Buckets...Buckets... I saw where all the other outdoor reporters went looking, and I went the other way. Downstream is where I took to.
By Don Barone
"Buckets of rain…"
Come on, I want to show you some stuff not many will get to see.
I know you've read about it, the B.A.S.S. Central Open, postponed, the FLW event the following week, canceled.
Water levels at historic highs 900-something feet.
Just words to folks not from around here.
But for you, you, I want to get wet.
Behind the scenes,
"…buckets of tears…"
First I want you to know that when I booked my reservation at the Table Rock State Park campground I did not pay for or choose a waterfront site, I made the reservation back in January so it wasn't like I was watching the weather.
I was just being cheap.
So I picked campground #2, site #222. I figure if I was a numbers playing guy, that would sound pretty lucky to me.
When I came here and parked on Sunday, Easter, only THREE DAYS AGO, there was another camping area behind me. I know it was there. I saw it.
It is still there, but now under about THREE FEET of water, and still rising.
I have a waterfront site after all.
Today I went with Elite Pro James Niggemeyer and his wife Sandy and their two young children, Abigail and Daniel on a short drive to downtown Branson, Missouri.
We did some Flea Mart shopping. I picked up a very cool Rolling Stone Magazine, July 14-28, 1994, the one with Julia Roberts on the cover, but I bought it because it has a story in it by Dr. Hu
nter S. Thompson, and I knew him from back in his/my ESPN days.
Paid $1.25 for the mag. I’ll put it in a safe place and cherish it as I cherished HST.
If you walk out of the flea market door, as we did, and turn right, as we also did, and you walk to the end of where walkin's possible you will find yourself in a pretty cool shopping/strolling/looking area called Branson Landing.
Built on the river, it has lots of shops, fancy ones, and not so fancy. One end is anchored by the Bass Pro Shop. The other end, I'm sure, also has an anchor, but I never walked up there to see what was holding that part down. Not going to lie to you. Google it.
A lot of money went into this joint.
A lot of jobs, too.
But what blew up the two tournaments upstream on Table Rock Lake is also being felt downstream here.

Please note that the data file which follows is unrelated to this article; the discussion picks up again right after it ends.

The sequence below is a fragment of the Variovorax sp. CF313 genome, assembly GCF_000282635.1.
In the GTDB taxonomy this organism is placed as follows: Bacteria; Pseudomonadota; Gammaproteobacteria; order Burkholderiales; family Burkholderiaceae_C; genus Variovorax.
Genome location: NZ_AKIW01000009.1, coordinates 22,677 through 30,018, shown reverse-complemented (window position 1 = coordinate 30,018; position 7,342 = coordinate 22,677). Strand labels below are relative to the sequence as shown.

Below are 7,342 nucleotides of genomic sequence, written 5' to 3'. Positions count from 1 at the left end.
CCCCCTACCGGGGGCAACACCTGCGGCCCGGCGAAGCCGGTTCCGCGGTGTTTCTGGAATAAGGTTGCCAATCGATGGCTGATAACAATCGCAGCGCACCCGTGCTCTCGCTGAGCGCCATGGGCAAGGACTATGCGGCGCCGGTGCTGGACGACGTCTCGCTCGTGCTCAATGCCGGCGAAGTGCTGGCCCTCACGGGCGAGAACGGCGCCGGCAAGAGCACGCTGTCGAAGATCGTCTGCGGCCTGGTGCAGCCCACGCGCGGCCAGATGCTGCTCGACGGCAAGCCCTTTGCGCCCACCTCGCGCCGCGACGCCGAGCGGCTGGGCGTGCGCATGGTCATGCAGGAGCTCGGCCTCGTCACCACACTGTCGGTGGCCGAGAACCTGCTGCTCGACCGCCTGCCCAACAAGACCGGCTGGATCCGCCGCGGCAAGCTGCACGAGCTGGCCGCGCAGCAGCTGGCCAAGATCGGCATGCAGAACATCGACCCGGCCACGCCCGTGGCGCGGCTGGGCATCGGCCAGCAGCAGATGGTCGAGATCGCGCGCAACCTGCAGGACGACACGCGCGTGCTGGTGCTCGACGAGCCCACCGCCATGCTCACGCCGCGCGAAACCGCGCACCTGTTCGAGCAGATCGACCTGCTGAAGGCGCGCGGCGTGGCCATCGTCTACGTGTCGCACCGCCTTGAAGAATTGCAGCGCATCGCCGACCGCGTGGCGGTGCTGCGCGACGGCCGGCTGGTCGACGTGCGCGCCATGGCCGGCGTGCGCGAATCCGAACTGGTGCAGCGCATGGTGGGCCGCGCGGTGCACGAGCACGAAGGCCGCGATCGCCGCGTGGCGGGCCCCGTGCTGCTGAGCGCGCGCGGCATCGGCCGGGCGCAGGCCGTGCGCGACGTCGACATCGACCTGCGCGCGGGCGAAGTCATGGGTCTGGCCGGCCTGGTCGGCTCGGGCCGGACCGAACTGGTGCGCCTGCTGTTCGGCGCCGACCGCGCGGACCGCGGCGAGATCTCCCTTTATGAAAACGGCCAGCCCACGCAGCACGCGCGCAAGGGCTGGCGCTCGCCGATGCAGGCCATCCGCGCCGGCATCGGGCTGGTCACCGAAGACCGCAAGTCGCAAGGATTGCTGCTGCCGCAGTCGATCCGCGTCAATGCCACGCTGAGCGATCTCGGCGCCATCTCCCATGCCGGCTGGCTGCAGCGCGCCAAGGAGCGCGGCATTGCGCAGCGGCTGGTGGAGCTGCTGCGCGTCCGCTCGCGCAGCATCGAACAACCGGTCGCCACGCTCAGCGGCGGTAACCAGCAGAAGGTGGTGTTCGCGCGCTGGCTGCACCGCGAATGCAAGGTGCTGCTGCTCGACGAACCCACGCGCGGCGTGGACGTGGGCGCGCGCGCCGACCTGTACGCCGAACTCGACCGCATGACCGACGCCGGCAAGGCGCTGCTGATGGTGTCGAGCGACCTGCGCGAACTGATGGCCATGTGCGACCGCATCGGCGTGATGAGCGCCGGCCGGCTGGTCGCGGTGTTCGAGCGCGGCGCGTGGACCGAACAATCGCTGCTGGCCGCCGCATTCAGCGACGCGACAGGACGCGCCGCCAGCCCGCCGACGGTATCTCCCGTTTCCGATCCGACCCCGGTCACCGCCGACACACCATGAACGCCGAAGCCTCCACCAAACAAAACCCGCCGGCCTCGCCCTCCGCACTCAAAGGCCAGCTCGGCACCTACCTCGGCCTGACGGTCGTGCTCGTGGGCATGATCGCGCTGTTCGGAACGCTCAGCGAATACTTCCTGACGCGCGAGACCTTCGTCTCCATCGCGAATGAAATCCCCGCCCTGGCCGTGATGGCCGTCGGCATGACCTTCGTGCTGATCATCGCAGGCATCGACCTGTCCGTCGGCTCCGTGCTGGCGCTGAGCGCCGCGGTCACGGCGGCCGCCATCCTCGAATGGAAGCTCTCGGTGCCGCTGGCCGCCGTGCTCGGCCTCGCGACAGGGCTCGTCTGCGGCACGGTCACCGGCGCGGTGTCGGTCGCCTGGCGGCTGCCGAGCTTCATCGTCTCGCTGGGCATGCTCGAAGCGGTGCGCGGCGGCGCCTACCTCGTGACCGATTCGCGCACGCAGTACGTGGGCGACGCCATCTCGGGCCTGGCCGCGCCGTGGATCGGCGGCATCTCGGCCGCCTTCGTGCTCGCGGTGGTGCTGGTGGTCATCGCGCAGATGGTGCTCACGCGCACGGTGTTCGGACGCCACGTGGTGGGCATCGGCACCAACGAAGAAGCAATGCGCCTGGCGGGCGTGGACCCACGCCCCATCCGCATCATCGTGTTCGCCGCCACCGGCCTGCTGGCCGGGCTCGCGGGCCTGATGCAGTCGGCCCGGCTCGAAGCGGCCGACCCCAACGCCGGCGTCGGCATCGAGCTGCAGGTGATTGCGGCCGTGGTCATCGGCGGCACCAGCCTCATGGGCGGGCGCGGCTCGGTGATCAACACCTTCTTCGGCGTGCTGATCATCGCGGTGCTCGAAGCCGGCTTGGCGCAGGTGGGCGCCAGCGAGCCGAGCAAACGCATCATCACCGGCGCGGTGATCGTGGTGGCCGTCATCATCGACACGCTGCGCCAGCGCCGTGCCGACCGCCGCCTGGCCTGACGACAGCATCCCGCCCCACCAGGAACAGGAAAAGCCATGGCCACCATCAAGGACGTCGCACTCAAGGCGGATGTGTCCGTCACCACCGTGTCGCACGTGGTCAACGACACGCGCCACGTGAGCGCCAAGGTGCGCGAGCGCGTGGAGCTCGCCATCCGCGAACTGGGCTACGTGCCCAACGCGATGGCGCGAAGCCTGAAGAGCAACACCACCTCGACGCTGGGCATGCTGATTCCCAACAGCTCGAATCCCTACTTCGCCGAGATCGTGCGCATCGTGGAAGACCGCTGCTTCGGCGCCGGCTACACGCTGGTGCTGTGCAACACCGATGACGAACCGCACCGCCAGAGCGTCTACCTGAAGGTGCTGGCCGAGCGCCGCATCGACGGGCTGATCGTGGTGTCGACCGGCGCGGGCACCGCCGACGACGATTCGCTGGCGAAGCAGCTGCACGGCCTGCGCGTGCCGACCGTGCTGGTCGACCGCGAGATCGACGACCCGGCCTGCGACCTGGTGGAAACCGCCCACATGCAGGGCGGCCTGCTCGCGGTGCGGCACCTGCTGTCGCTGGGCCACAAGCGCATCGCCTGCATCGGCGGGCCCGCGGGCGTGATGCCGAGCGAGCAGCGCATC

Being felt downstream by working Joes.
Working stiffs, blue collar grunts like most of us.
Busting butt on Main Street, hoping to make it to Easy Street.
I took these photos, wrote this stuff to take you to places we in the media sometimes forget to go.
We tend to just write about the people we cover, and forget about the people who cover us. Forget about those schlepping to us our food, our liquor, hawking to us our clothes, our tourist trinkets that we all bring home.
Buckets of Rain.
Buckets of Tears.
Not only from the anglers who can't get on the lake, make the cut, make a buck.
But also for all the folks downstream of the SHOW who also didn't make the cut, won't be pulling in the bucks.
I have no ties to the city of Branson, Missouri. Never even knew it was here until I drove in and parked. Would like to come back someday when it dries out, and look around.
I have never talked to anyone in any power in the city, have no connection at all to the place. Wouldn't write what they wanted me to write if they told me to. No dog in this fight.
I'm the son of a working stiff.
Raised by blue-collar parents, a salesman at Sears, a part time cafeteria lady at a Middle School. I saw the battered lunch bucket on the kitchen counter every day, picked up my Father's shoes, the same shoes, from the shoe repair guy at the end of the street, picked them up for years.
I'm the grunt behind the “closed” sign, know the feeling of when times are slow.
But the story is on both ends of this river. Upstream on the stage that was closed when the rains came, downstream behind the closed shop and restaurant doors.
Buckets of Rain.
Buckets of Tears.
Throughout Branson, Missouri.
Pray for the anglers who've been sent away.
But also, pray for all those folks left behind.
If you support fishing, support all those who have our back. Those who we never write about, those who we never thank.
Those who will hurt long after we are gone.
Now is the time that we must, have their backs.
Thank you Branson, Missouri! We'll be back.
As will you.
"…got all them buckets coming out of my ears."
Buckets of Rain
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